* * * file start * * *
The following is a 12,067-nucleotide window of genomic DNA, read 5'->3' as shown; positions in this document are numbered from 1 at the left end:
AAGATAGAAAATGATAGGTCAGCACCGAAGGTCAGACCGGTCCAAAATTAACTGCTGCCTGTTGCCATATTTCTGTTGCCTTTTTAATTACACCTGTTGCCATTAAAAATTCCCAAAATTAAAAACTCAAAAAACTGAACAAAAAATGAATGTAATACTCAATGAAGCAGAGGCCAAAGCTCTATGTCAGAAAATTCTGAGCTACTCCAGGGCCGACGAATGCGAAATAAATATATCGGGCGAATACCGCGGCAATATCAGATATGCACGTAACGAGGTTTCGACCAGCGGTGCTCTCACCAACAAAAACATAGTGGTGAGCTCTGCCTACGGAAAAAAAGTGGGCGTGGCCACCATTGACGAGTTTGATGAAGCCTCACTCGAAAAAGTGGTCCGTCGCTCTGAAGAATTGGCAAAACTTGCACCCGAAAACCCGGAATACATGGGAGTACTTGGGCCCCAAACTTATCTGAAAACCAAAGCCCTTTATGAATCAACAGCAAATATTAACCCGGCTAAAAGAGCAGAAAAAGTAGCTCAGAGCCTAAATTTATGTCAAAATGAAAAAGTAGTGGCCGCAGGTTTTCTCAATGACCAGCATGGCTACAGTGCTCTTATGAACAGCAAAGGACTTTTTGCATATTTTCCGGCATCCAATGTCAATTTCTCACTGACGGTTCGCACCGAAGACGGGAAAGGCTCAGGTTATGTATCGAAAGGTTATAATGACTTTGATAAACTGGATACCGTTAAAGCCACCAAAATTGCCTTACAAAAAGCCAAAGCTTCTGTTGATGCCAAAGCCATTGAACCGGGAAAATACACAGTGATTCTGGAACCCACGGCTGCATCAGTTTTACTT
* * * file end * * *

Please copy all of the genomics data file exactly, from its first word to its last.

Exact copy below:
The following is a 12,067-nucleotide window of genomic DNA, read 5'->3' as shown; positions in this document are numbered from 1 at the left end:
AAGATAGAAAATGATAGGTCAGCACCGAAGGTCAGACCGGTCCAAAATTAACTGCTGCCTGTTGCCATATTTCTGTTGCCTTTTTAATTACACCTGTTGCCATTAAAAATTCCCAAAATTAAAAACTCAAAAAACTGAACAAAAAATGAATGTAATACTCAATGAAGCAGAGGCCAAAGCTCTATGTCAGAAAATTCTGAGCTACTCCAGGGCCGACGAATGCGAAATAAATATATCGGGCGAATACCGCGGCAATATCAGATATGCACGTAACGAGGTTTCGACCAGCGGTGCTCTCACCAACAAAAACATAGTGGTGAGCTCTGCCTACGGAAAAAAAGTGGGCGTGGCCACCATTGACGAGTTTGATGAAGCCTCACTCGAAAAAGTGGTCCGTCGCTCTGAAGAATTGGCAAAACTTGCACCCGAAAACCCGGAATACATGGGAGTACTTGGGCCCCAAACTTATCTGAAAACCAAAGCCCTTTATGAATCAACAGCAAATATTAACCCGGCTAAAAGAGCAGAAAAAGTAGCTCAGAGCCTAAATTTATGTCAAAATGAAAAAGTAGTGGCCGCAGGTTTTCTCAATGACCAGCATGGCTACAGTGCTCTTATGAACAGCAAAGGACTTTTTGCATATTTTCCGGCATCCAATGTCAATTTCTCACTGACGGTTCGCACCGAAGACGGGAAAGGCTCAGGTTATGTATCGAAAGGTTATAATGACTTTGATAAACTGGATACCGTTAAAGCCACCAAAATTGCCTTACAAAAAGCCAAAGCTTCTGTTGATGCCAAAGCCATTGAACCGGGAAAATACACAGTGATTCTGGAACCCACGGCTGCATCAGTTTTACTT